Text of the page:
Admission to the Program


First-year Entering Students

Complete the following steps to be considered for this dual degree:

1) On the law school application, select Full-time Division and then select JD/MPA degree objective.

2) Submit to the School of Public Affairs their online application form. Once your JD admissions file is complete and under review at WCL it will then be uploaded to SPA, but you still must submit the separate graduate program application form.  WCL will upload your LSAC CAS report with LSAT score, transcripts, and letter of recommendation for SPA to review.

If you complete these steps, you will receive a separate decision from both WCL and SPA. Admission to either WCL or SPA does not guarantee admission to the other. Students who have been admitted to the MPA program may apply to WCL. For specific admission criteria employed by SPA, see the graduation admission and degree requirements for the Master of Public Administration.

Current Degree-Seeking JD Students

Students currently enrolled in the JD program at WCL can apply during their first year to the dual degree program. After submitting the SPA online application form, email the WCL Office of Admissions at to request your JD admissions materials be forwarded to SPA for JD/MPA consideration.

Program Requirements


To receive the joint degree, you must satisfy the requirements for the JD in the Washington College of Law and also all requirements for the MS in the Department of Justice, Law and Criminology of the School of Public Affairs You may apply 6 credit hours of law courses toward the MS degree requirements as well as 6 credit hours of Department of Justice, Law and Criminology courses toward the JD degree requirements. The dual degree option allows you to complete both degrees in approximately 3.5 to four years of full-time study, much sooner than if you pursued the degrees separately.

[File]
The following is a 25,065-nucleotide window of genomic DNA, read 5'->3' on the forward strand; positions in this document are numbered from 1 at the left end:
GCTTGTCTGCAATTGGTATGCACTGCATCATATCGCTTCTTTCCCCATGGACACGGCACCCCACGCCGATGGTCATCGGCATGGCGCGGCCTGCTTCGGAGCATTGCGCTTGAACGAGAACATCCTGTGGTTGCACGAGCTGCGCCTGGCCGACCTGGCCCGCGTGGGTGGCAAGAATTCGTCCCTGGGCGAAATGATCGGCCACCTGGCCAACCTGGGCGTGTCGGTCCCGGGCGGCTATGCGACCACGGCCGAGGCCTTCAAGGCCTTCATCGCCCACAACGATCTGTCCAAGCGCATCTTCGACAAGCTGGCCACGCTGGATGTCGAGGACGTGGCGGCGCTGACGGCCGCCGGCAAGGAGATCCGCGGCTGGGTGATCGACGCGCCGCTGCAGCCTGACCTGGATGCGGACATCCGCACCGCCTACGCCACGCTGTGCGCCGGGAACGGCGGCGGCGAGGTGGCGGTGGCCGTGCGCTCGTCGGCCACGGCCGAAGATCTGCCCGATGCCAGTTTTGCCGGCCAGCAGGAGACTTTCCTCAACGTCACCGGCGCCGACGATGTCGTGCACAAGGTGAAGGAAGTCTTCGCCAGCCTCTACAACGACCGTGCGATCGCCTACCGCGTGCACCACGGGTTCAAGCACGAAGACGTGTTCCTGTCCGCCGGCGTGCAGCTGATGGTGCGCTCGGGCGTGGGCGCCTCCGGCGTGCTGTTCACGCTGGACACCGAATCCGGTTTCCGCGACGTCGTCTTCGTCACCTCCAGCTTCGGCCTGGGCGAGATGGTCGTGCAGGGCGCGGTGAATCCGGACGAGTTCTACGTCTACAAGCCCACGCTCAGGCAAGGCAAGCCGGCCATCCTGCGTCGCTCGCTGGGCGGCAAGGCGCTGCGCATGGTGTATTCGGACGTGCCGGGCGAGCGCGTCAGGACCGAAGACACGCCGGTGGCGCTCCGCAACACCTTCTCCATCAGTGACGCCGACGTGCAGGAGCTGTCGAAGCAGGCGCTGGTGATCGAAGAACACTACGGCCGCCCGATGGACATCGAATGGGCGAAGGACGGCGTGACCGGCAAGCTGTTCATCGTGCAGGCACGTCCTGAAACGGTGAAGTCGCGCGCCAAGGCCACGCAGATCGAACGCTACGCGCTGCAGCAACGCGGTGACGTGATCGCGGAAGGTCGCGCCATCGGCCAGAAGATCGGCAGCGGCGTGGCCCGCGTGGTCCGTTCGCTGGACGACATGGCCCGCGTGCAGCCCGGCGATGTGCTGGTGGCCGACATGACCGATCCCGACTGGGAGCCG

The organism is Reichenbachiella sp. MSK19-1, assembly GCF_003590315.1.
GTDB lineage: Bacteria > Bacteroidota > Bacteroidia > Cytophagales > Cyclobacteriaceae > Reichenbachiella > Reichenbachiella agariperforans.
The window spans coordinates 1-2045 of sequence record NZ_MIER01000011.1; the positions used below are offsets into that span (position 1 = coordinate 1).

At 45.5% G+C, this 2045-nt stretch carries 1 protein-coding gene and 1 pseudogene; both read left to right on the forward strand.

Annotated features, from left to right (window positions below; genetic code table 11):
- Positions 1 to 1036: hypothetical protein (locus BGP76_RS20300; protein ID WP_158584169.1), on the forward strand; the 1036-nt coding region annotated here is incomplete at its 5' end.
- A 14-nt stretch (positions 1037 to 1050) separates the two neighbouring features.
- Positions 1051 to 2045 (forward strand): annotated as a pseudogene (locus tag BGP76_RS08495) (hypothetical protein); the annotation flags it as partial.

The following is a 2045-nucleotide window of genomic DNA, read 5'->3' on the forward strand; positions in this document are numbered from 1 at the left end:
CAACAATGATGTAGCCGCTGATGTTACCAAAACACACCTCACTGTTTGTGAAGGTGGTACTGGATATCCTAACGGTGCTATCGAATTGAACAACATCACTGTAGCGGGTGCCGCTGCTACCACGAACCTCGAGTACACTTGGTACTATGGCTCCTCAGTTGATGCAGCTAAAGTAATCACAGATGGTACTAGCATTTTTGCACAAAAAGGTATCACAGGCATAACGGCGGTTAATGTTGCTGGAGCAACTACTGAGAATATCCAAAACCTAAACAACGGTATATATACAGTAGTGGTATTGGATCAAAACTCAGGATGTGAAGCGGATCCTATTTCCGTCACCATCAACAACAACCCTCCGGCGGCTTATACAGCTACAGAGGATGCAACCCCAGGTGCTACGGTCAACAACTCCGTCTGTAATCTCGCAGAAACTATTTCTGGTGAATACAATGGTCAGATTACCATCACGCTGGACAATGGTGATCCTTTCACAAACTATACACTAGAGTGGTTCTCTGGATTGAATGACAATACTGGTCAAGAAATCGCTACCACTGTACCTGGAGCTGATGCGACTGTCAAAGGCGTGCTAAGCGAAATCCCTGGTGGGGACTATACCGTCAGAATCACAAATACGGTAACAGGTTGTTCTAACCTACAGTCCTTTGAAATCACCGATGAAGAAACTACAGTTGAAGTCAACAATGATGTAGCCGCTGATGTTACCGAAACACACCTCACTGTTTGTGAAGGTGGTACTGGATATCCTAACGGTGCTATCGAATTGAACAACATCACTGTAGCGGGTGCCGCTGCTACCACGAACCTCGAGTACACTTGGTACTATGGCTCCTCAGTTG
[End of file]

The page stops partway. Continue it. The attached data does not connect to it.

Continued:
In this program, you enhance your general legal education with intensive study in the following areas:

  • philosophical and moral foundations of justice systems
  • nature and causes of social problems, crime, conflict, and injustice in society
  • analysis of the actual operations of the criminal, juvenile, civil, and international justice systems and their impact on society
  • the functioning of legislative and regulatory agencies
  • the broad range of laws, public policies, and informal mechanisms for dealing with crime, conflict, and injustice in society and for resolving problems of justice
  • theories of planning and management for courts, correctional, and law enforcement institutions
  • strategies for introducing constructive change in justice systems
  • institutions and organizations involved in justice issues, including legal, constitutional, civil, criminal, social, and mental health groups
  • methods of research study in justice